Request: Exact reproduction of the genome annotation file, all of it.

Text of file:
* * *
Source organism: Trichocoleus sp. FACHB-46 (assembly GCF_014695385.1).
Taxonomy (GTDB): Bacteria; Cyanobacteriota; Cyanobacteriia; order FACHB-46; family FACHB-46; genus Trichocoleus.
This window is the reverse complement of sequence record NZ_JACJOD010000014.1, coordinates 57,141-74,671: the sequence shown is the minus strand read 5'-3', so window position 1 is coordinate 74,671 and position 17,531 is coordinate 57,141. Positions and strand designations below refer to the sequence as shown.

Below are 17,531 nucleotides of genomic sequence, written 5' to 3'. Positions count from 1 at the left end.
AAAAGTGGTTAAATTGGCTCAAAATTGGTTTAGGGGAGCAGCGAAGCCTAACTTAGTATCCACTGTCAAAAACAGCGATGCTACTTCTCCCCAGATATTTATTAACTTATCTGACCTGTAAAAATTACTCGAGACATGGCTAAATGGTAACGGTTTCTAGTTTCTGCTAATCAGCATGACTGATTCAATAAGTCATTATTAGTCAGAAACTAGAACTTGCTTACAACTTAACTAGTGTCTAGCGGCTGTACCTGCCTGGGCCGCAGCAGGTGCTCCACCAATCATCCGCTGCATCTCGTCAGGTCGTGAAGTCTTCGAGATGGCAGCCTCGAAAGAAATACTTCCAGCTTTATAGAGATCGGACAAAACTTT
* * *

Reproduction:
Source organism: Trichocoleus sp. FACHB-46 (assembly GCF_014695385.1).
Taxonomy (GTDB): Bacteria; Cyanobacteriota; Cyanobacteriia; order FACHB-46; family FACHB-46; genus Trichocoleus.
This window is the reverse complement of sequence record NZ_JACJOD010000014.1, coordinates 57,141-74,671: the sequence shown is the minus strand read 5'-3', so window position 1 is coordinate 74,671 and position 17,531 is coordinate 57,141. Positions and strand designations below refer to the sequence as shown.

Below are 17,531 nucleotides of genomic sequence, written 5' to 3'. Positions count from 1 at the left end.
AAAAGTGGTTAAATTGGCTCAAAATTGGTTTAGGGGAGCAGCGAAGCCTAACTTAGTATCCACTGTCAAAAACAGCGATGCTACTTCTCCCCAGATATTTATTAACTTATCTGACCTGTAAAAATTACTCGAGACATGGCTAAATGGTAACGGTTTCTAGTTTCTGCTAATCAGCATGACTGATTCAATAAGTCATTATTAGTCAGAAACTAGAACTTGCTTACAACTTAACTAGTGTCTAGCGGCTGTACCTGCCTGGGCCGCAGCAGGTGCTCCACCAATCATCCGCTGCATCTCGTCAGGTCGTGAAGTCTTCGAGATGGCAGCCTCGAAAGAAATACTTCCAGCTTTATAGAGATCGGACAAAACTTT